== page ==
Digital public defence: Sigrid Børte Sigrid Børte at Institute of Clinical Medicine will be defending the thesis Genetic and environmental causes of migraine. The HUNT Study for the degree of PhD (Philosophiae Doctor).

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Foto: Foto- og videotjenesten, Rikshospitalet

The public defence will be held as a video conference over Zoom.

The digital public defence will follow regular procedure as far as possible, hence it will be open to the public and the audience can ask ex auditorio questions when invited to do so.

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Digitalt trial lecture - time and place

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Adjudication committee

  • First opponent: Associate Professor Thomas Folkmann Hansen, University of Copenhagen, Denmark 
  • Second opponent: Associate Professor Andrea Carmine Belin, Karolinska Institutet, Stockholm, Sweden 
  • Third member and chair of the evaluation committee: Professor II Morten Lossius, Institute of Clinical Medicine, University of Oslo Norway 

Chair of defence

Professor II Morten Carstens Moe, Institute of Clinical Medicine, University of Oslo

Principal supervisor

Bendik Slagsvold Winsvold, Oslo University Hospital


Migraine is a common disorder, but there is still little knowledge about what causes it. However, it is likely to involve a complex interplay of genetic and environmental factors. 

The overall aim of the thesis was to examine both environmental and genetic risk factors for migraine. More specifically, the aims were to explore whether fetal growth restriction was associated with later development of migraine, to clarify the association between parental migraine and offspring migraine, separating maternal and paternal effects and to explore whether genetic variation in the mitochondrial genome was associated with migraine.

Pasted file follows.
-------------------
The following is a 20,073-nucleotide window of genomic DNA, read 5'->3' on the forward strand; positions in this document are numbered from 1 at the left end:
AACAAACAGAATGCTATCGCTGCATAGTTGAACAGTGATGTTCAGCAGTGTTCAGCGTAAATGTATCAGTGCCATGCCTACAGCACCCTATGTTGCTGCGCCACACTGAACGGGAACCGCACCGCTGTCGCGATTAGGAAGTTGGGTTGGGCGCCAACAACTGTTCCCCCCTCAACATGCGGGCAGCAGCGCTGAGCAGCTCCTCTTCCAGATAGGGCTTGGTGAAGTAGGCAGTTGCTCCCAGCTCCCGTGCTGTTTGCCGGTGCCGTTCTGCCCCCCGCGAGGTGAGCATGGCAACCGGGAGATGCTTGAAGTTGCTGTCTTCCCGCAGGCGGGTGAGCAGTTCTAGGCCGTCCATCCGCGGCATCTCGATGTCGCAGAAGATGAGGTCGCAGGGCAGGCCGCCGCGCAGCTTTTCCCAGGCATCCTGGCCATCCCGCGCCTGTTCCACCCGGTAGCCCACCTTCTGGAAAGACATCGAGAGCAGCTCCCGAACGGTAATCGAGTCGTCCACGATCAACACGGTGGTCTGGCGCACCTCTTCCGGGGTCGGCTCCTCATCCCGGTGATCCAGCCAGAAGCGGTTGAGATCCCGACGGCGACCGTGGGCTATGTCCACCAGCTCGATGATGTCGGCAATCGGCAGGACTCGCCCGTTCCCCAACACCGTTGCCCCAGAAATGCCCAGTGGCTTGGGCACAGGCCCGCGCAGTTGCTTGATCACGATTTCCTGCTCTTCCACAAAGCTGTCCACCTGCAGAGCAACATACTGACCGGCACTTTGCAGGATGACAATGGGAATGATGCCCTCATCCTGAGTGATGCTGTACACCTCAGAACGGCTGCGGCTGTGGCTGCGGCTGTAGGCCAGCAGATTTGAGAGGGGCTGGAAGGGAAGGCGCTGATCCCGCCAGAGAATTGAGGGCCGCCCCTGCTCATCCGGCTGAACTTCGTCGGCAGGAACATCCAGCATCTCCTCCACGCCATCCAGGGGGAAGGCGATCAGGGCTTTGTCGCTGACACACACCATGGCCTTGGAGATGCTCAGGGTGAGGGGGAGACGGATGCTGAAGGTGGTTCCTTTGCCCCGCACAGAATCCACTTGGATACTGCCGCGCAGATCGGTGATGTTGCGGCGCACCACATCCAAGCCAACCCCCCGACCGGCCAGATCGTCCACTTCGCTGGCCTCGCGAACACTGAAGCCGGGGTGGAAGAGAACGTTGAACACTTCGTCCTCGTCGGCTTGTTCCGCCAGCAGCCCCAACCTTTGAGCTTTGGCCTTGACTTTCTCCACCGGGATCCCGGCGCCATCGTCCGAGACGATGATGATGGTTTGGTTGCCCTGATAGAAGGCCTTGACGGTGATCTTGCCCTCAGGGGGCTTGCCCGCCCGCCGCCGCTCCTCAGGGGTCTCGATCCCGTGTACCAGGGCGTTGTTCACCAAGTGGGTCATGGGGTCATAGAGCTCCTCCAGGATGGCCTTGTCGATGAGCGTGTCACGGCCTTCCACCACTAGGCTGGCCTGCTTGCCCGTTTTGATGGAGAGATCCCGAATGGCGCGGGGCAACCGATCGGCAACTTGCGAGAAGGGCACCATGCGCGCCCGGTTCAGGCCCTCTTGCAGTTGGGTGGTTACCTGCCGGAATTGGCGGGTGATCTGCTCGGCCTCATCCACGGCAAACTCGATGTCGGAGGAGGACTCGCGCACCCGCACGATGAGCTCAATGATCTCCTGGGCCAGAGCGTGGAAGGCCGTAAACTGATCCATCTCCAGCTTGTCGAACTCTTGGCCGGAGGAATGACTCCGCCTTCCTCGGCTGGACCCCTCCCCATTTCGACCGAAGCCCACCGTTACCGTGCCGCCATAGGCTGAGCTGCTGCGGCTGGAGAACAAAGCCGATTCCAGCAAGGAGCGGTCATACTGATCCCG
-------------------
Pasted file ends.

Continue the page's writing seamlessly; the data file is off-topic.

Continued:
Fetal growth restriction was associated with migraine in males, but not in females. This may indicate that disturbances in early brain development may affect the risk of migraine and that males are especially vulnerable. 

Both maternal and paternal migraine increased the odds of offspring migraine, but the odds were larger for mother-offspring than for father-offspring. The fact that the parent-offspring association was stronger in mothers than in fathers, may be due to inherited variation in mitochondrial DNA, which is strictly maternally inherited.

However, by performing the first mitochondrial genome-wide association study of migraine, there was no evidence that variation in mitochondrial DNA plays a role in migraine pathogenesis. In addition, no associations were found for nuclear variants in genes encoding mitochondrial proteins.  

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Published May 20, 2020 12:31 PM - Last modified June 8, 2020 10:47 AM